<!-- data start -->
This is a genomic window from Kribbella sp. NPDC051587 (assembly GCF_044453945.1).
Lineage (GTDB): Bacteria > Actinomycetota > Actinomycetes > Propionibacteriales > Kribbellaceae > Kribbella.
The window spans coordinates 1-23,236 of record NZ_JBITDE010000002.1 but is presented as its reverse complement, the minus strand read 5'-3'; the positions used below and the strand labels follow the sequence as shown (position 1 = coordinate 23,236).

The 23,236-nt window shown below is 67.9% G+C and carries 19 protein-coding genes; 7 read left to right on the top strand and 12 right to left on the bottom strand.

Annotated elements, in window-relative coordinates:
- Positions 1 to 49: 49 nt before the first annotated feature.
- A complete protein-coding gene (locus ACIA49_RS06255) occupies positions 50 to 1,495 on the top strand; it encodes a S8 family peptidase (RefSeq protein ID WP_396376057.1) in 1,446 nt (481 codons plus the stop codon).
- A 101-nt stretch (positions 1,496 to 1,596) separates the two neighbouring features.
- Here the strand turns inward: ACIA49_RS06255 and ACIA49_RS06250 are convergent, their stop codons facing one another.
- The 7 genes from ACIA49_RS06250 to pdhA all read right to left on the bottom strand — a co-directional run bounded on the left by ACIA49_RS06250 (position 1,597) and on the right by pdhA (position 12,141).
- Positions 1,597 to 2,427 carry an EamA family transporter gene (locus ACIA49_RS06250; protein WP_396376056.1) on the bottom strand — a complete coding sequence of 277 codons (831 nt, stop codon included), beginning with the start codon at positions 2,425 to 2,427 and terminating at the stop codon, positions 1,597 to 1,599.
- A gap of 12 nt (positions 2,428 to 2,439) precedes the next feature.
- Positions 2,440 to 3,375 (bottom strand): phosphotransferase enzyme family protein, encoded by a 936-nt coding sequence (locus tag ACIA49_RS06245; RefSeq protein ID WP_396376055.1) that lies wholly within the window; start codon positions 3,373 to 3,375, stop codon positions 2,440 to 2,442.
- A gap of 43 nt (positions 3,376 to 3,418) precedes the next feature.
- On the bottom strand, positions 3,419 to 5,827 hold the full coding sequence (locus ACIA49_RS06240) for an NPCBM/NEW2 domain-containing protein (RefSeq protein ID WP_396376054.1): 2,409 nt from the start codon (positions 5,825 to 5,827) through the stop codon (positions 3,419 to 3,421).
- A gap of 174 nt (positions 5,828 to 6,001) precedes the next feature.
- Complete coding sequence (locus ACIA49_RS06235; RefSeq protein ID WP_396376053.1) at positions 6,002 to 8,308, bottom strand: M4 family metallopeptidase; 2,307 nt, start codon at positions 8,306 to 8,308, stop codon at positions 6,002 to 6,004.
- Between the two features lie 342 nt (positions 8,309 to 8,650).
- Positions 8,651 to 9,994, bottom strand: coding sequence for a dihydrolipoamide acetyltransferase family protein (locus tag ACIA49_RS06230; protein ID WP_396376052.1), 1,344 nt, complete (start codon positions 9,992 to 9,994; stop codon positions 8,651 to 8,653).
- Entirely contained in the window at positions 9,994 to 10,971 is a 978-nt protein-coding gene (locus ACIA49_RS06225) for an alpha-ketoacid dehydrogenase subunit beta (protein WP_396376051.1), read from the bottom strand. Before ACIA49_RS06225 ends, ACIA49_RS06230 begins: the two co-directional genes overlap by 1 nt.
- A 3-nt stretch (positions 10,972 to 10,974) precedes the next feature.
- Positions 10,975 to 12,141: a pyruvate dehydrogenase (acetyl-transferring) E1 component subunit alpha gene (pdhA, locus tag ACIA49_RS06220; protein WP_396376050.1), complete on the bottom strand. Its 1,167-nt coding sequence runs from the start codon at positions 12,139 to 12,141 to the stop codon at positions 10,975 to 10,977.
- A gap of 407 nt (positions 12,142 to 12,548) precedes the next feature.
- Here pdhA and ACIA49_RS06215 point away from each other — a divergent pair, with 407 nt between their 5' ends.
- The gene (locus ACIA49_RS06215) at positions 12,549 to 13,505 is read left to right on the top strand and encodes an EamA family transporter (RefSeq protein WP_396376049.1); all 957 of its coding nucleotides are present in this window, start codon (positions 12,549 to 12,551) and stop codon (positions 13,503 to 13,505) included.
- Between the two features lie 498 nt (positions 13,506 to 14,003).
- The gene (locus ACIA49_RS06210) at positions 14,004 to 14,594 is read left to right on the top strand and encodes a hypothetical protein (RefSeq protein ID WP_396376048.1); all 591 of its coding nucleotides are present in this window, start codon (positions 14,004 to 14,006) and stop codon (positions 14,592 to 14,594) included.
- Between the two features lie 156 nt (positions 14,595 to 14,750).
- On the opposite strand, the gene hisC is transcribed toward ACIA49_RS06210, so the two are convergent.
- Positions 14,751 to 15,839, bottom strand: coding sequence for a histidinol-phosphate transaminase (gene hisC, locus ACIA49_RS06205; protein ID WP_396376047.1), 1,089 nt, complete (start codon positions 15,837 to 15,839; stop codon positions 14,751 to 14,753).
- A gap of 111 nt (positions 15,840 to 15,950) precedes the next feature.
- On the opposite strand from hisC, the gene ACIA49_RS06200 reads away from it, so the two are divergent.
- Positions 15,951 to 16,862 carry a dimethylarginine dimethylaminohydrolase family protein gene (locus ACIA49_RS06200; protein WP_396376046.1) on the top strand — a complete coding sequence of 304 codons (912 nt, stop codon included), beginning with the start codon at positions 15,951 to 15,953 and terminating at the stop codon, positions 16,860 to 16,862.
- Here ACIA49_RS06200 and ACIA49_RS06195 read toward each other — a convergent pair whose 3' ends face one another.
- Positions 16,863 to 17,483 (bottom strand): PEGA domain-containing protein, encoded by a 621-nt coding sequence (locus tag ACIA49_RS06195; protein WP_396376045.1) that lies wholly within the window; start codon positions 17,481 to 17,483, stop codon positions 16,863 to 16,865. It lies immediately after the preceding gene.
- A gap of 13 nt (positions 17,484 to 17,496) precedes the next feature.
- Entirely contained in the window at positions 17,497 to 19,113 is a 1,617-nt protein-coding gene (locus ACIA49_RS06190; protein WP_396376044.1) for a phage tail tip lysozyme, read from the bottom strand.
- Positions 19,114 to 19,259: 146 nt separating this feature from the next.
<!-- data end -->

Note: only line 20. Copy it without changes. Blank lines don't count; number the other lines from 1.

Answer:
- Entirely contained in the window at positions 9,994 to 10,971 is a 978-nt protein-coding gene (locus ACIA49_RS06225) for an alpha-ketoacid dehydrogenase subunit beta (protein WP_396376051.1), read from the bottom strand. Before ACIA49_RS06225 ends, ACIA49_RS06230 begins: the two co-directional genes overlap by 1 nt.